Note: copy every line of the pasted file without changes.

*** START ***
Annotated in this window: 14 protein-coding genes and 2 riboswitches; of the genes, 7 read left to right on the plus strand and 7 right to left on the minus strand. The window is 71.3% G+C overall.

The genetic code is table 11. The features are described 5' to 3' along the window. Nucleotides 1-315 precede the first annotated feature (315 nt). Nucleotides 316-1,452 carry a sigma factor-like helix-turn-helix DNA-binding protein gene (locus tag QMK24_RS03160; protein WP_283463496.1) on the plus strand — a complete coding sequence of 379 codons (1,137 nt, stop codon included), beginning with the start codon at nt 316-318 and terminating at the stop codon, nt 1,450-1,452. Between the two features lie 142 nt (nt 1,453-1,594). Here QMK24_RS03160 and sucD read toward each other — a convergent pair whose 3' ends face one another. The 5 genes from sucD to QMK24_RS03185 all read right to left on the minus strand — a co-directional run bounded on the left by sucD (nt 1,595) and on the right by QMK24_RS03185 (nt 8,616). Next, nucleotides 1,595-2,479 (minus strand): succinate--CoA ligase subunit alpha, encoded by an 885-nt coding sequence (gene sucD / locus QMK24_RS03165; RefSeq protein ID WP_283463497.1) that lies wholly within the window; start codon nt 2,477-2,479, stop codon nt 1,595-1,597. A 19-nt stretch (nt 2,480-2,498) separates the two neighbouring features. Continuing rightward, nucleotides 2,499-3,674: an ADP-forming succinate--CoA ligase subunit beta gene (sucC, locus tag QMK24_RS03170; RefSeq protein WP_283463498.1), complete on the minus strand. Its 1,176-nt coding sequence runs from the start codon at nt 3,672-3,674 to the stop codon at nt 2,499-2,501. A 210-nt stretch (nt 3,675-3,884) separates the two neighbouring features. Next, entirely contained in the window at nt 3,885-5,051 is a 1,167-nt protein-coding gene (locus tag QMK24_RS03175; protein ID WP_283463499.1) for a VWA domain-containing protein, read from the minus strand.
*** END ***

Annotated in this window: 14 protein-coding genes and 2 riboswitches; of the genes, 7 read left to right on the plus strand and 7 right to left on the minus strand. The window is 71.3% G+C overall.

The genetic code is table 11. The features are described 5' to 3' along the window. Nucleotides 1-315 precede the first annotated feature (315 nt). Nucleotides 316-1,452 carry a sigma factor-like helix-turn-helix DNA-binding protein gene (locus tag QMK24_RS03160; protein WP_283463496.1) on the plus strand — a complete coding sequence of 379 codons (1,137 nt, stop codon included), beginning with the start codon at nt 316-318 and terminating at the stop codon, nt 1,450-1,452. Between the two features lie 142 nt (nt 1,453-1,594). Here QMK24_RS03160 and sucD read toward each other — a convergent pair whose 3' ends face one another. The 5 genes from sucD to QMK24_RS03185 all read right to left on the minus strand — a co-directional run bounded on the left by sucD (nt 1,595) and on the right by QMK24_RS03185 (nt 8,616). Next, nucleotides 1,595-2,479 (minus strand): succinate--CoA ligase subunit alpha, encoded by an 885-nt coding sequence (gene sucD / locus QMK24_RS03165; RefSeq protein ID WP_283463497.1) that lies wholly within the window; start codon nt 2,477-2,479, stop codon nt 1,595-1,597. A 19-nt stretch (nt 2,480-2,498) separates the two neighbouring features. Continuing rightward, nucleotides 2,499-3,674: an ADP-forming succinate--CoA ligase subunit beta gene (sucC, locus tag QMK24_RS03170; RefSeq protein WP_283463498.1), complete on the minus strand. Its 1,176-nt coding sequence runs from the start codon at nt 3,672-3,674 to the stop codon at nt 2,499-2,501. A 210-nt stretch (nt 3,675-3,884) separates the two neighbouring features. Next, entirely contained in the window at nt 3,885-5,051 is a 1,167-nt protein-coding gene (locus tag QMK24_RS03175; protein ID WP_283463499.1) for a VWA domain-containing protein, read from the minus strand.